3. Treat your seeds to combat pathogens/fungus. I follow the University of California method, in which seeds are immersed in a mixture of warm water and drugstore hydrogen peroxide for 5 minutes. There is an excellent, step-by-step overview of the process on page 2 of these instructions. Ensure you don’t let the seeds sit in the solution for too long, and be sure to rinse them thoroughly following treatment.
  4. Following treatment, soak the seeds in the tray for 6-8 hours in filtered water.
  5. Pour seeds into the mesh strainer, rinse, and set aside to drain.
  6. Fill the tray with sterile soil mix until soil is about 3 cm (1 inch) deep. This amount of soil doesn’t have to be exact. Using less soil is cheaper, but using more soil will raise up the greens and make them easier to harvest. Gently compress the soil mix in the tray as you fill it to create a flat planting surface.
  7. Water soil with filtered water so that the soil is moist but not dripping wet.
  8. Evenly distribute the rinsed seeds onto the moist soil surface.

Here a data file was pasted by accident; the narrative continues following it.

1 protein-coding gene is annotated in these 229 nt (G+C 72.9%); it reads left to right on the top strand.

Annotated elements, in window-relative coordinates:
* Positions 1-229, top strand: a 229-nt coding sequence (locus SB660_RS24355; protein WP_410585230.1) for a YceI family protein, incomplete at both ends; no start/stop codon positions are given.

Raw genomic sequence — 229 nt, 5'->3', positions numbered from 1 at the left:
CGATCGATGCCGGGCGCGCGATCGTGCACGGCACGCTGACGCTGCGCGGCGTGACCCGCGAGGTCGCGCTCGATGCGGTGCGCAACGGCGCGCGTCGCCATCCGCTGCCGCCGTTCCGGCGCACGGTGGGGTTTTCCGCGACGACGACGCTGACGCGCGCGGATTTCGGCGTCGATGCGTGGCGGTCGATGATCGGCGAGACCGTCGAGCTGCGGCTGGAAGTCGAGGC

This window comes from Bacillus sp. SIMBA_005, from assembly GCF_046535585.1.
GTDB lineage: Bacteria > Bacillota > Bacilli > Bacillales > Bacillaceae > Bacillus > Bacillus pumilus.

9. Lightly compress the seeds into the soil.
  10. Cover the tray with the lid. If your tray has no lid, cover the t ray with another tray or with clear plastic wrap. It is possible to grow microgreens without any sort of lid, but the lid can help with the germination process.
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Steps: Care And Maintenance For Growing Microgreens

  1. Once or twice per day, lift the lid and check on your seeds. If the soil has become dry at all, mist the seeds with filtered water to keep them moist.
  2. When the seeds have germinated and you can see a little sprout, remove the lid/covering and place the tray in a sunny warm indoor area, on the patio, or under a plant light.
  3. As the greens grow, ensure the soil is moist but not overly wet. Pour off any excess water to prevent fungus problems.
  4. Check the seeds daily for growth and soil moisture.  Harvest just as the second set of leaves appear (7 to 14 days after germination). Experiment with different ages of microgreens to find the stage that you like best.